Can ODPs Bring Transparency to South Africa’s FX & Derivatives Industry?

The new regulations concerning ODPs are meant to ensure proper conduct by ODPs & protect investors

Over-the-counter derivatives providers or ODPs had been largely unregulated or self-regulated in South Africa until recently.

But in 2018, new regulations were brought into effect by the FSCA (Financial Sector Conduct Authority) under the auspices of the Financial Markets Act, 2012.

Forex Brokers SA did this report on new rules and how this could bring transparency to South Africa’s Forex & OTC Derivatives industry.

FSCA’s new regulations now require all OTC derivative providers to apply for a license to continue their operations and report all their transactions to the trade repository.

These new regulations were enacted after extensive consultation with various industry stakeholders while keeping international best practices in mind.

FSCA announced its Conduct Standard 1 & 2 directives in 2018 and existing ODPs in SA were given a deadline of 8th August 2018 to apply for a license. The deadline was later extended to 14 June 2019 to give all providers time to review & apply.

The new regulations now also direct ODPs to undertake regular and continuous reporting of their trading activities to the FSCA and meet clearing requirements.

Need for ODP Licensing in South Africa

Unregulated trading in over-the-counter derivatives globally was found to be a large contributor to the global financial crisis in 2008.

As a fallout of this financial crisis, global financial market watchdogs realised the need for robust regulations that seek to protect financial market stakeholders and ensure the stability of the financial markets.

Due to the largely connected and interdependent nature of financial markets, there was a need for international bodies such as the G20 to get involved.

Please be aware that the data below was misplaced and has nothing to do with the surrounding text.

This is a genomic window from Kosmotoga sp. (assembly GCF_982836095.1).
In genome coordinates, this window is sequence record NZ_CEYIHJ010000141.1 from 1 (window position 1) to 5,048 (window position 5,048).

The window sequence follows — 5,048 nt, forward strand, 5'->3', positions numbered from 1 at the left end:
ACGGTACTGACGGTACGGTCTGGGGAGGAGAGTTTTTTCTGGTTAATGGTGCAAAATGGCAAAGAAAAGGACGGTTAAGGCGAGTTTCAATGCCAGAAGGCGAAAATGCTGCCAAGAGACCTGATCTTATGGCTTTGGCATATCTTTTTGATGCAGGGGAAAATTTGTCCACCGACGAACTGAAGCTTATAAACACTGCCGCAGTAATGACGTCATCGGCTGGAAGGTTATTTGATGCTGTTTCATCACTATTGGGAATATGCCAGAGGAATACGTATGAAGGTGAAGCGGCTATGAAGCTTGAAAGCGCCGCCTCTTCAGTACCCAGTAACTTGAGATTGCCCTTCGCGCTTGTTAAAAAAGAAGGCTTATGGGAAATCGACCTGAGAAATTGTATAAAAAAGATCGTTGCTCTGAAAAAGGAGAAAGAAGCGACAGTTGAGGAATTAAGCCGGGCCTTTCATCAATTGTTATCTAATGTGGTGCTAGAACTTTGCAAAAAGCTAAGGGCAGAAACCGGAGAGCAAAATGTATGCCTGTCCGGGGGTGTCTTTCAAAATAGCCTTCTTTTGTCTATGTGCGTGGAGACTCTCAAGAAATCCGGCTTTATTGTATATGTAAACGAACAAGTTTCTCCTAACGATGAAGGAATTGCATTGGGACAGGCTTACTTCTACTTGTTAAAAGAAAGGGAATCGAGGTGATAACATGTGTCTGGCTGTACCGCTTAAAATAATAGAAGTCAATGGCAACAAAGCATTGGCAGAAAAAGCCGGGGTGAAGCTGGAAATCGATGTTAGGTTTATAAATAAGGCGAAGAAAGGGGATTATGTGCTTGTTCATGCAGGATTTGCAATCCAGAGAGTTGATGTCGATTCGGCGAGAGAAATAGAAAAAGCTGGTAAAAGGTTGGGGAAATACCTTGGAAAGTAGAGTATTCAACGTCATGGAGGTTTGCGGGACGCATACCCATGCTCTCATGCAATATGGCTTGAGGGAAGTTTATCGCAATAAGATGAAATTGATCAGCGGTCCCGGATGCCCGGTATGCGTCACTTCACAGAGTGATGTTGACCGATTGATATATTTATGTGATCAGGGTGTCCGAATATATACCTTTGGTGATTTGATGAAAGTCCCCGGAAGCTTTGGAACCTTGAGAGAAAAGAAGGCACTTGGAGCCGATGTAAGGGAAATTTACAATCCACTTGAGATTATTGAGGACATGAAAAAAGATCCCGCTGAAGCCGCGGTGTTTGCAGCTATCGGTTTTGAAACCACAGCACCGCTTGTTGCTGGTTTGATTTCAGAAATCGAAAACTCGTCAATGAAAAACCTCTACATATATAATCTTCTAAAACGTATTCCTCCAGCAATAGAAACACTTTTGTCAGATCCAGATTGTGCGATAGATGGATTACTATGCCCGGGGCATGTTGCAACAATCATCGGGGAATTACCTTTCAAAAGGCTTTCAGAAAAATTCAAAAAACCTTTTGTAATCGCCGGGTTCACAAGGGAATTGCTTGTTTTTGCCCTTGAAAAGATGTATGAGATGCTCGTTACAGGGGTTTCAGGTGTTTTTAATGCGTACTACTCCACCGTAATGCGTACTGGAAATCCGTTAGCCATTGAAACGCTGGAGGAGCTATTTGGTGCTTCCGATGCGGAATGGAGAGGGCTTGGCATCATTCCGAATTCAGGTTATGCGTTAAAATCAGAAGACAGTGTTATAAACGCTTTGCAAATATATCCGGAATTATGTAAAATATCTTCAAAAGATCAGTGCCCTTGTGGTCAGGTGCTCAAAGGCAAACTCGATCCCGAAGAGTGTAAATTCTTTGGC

South Africa, as member of the G20, committed itself to improve the governance and oversight over financial markets, and especially over relatively new and untested financial products such as over-the-counter derivatives.

It has been observed that the nature of over-the-counter derivatives allows it to multiply any systemic risk in financial markets.

For example, in the US, the effect of subprime mortgage lending was amplified by large volume of derivatives trading by banks on mortgages as an underlying asset during 2007-2008.

In the aftermath of the 2008 financial crisis, many countries such as the US, European Union members, Singapore, Brazil, Japan started taking measures to prevent such an eventuality from occurring again.

The ODP licensing & twin-peaks model in SA are part of such an effort

The “Twin-peaks” model was first conceptualized and enforced by Australia in 1998. It played a major role in the stability of economy in Australia & Netherlands during the financial crisis of 2008.

The model calls for the establishment of two independent regulators with two different goals i.e.: -maintaining the stability of the country’s financial market and ensuring “good behaviour” by market participants along with protection of investors.

Major countries across the world including – US, United Kingdom & Portugal have implemented the twin-peaks model after 2008.

Following the same path, South Africa also implemented twin peak model in 2018 to re-organize its existing regulators and two independent regulators i.e.: Prudent Authority (under Reserve Bank) & FSCA (Market Conduct Authority successor to FSB) were formed to implement the new regulations & to oversee the conduct of the financial sector.

And ODP licensing is one of the major changes that were implemented by the new regulator (FSCA) since its commencement of operations on April 1, 2018.

The new regulations concerning ODPs are meant to ensure proper conduct by ODPs as well as protect investors who buy such derivatives.

Existing Rules and Regulations before ODP Licensing in South Africa

Before the new February 2018 regulations under the Financial Markets Act came into force, the over-the-counter derivatives market was partially regulated by piecemeal laws.

The Securities Services Act of 2004, Financial Advisory and Intermediary Services Act, 2002 & The Banks Act regulated the activities of financial entities in SA. But these Acts had no direct provisions that allowed for proper governance of ODPs.